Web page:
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SafetyBe Prepared: What to Carry in Your CarKeep the following items in your car in case you have a flat tire, are stranded by weather or have some other roadside emergency.Kids and Car SafetyWhether you're driving across country, taking the kids to Grandma's or just acting as local carpool captain, keeping your young passengers safe should be your number one priority. Child Car Seat Safety GuidelinesWith the wide selection of car seats on the market, how do you know which one to buy, and when to switch from one style to another? And how important are car seats anyway?Driving in the RainHere are some helpful hints on preparing your car and planning ahead for wet road travel.Driving in the WinterWinter driving can be hazardous. Be safe, be smart, by following these tips.Improve Your Night-Driving SkillsHere are some tips, courtesy of Bridgestone Winter Driving School, to improve your night-driving skills.Prevent Drowsy DrivingFeeling tired but unwilling to pull over and take a break? Driving drowsy is risking your life—and those of other drivers!12 Winter Driving Tips from ExpertsWe talked with snow plow drivers and auto technicians across the country – they see it happen and fix your car after that spin-out. Here's their advice:5 Safe Driving TipsThese tips are from police officers and those who have first-hand experiences with car-related emergencies. Pet Safety and Your CarWe've been bombarded with car-seat safety for children, airbag safety for infants, and seat-belt use for everyone. But how safe are your pets in your family vehicle? Animal safety in cars is critical to your best friend's safety. Share the Road Start Seeing MotorcyclesWe asked motorcyclists to share their pet peeves about drivers. Let's all do our part to share the road and get along.5 Common Winter Driving MistakesDo you make the following winter driving mistakes?
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Prevent Drowsy Driving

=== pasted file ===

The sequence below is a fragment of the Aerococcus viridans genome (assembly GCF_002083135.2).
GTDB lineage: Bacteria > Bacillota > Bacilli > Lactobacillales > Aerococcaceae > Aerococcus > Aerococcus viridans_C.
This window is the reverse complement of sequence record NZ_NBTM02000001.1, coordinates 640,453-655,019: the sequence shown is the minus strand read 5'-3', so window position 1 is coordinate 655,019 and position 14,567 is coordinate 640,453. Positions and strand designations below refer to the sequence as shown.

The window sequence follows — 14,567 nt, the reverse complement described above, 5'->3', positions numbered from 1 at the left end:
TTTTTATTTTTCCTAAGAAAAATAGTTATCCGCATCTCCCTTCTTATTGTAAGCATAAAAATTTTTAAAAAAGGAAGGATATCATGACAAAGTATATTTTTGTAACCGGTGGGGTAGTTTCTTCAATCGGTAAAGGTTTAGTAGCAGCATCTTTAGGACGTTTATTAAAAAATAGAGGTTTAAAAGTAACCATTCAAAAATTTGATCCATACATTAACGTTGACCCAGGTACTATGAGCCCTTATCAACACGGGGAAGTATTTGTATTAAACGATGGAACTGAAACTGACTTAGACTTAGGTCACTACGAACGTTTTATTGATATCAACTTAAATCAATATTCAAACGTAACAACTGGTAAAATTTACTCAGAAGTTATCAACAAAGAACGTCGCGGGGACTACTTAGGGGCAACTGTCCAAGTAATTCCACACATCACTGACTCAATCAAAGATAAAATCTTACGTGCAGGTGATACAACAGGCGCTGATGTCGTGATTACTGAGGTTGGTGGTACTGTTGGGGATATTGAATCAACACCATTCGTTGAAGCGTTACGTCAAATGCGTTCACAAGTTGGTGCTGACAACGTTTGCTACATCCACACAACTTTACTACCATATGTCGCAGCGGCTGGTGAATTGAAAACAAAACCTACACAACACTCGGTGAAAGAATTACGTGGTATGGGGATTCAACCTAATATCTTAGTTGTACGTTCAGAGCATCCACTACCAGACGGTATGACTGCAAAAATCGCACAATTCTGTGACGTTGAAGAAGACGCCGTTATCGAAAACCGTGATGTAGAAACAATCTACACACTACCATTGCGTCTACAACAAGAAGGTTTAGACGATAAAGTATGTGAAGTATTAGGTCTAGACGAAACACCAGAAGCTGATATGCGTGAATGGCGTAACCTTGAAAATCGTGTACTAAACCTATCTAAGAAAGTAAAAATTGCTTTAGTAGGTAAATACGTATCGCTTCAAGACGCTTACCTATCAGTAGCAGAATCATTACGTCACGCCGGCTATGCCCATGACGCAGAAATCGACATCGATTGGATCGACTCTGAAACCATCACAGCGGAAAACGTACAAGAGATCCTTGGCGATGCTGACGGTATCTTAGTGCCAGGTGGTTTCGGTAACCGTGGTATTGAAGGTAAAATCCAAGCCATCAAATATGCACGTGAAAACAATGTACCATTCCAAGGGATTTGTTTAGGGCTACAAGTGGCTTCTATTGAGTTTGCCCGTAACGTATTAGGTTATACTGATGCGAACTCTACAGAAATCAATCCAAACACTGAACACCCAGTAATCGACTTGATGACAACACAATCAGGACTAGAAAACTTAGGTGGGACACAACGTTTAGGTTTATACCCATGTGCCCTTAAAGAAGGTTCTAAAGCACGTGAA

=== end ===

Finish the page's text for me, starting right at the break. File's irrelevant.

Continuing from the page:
Feeling tired but unwilling to pull over and take a break? Driving drowsy is risking your life—and those of other drivers.

Drowsy Driving Statistics:

According to a 2009 Sleep in America poll, more than one-half of adults (54%)—potentially 110 million licensed drivers—have driven when drowsy at least once in the past year and nearly one-third of drivers polled (28%) say that they have nodded off or fallen asleep while driving a vehicle.

A National Highway Traffic Safety Administration (NHTSA) report showed that in recent years, there are approximately 56,000 crashes annually in which driver drowsiness/fatigue was cited by police.

Studies show that being awake for more than 20 hours results in an impairment equal to a blood alcohol concentration of 0.08%, the legal limit across America.

It's not only the long trips that can trigger a need for sleep, says Randy Sturdivant, vice president of Vertical Alliance Group. "There is a common misconception that drowsiness only happens on very long trips/drives. But in fact, studies show many cases of drowsy driving actually result from lifestyle choices that can cause problems even on fairly short drives of less than an hour. In particular, if lack of sleep is combined with alcohol use, a driver may not be able to recognize when it is time to get out from behind the wheel."

Warning Signs

With that in mind, here are some warning signs from DrowsyDriving.org that it's time to pull over and get some shut-eye:

  • Difficulty focusing, frequent blinking, or heavy eyelids
  • Daydreaming; wandering/disconnected thoughts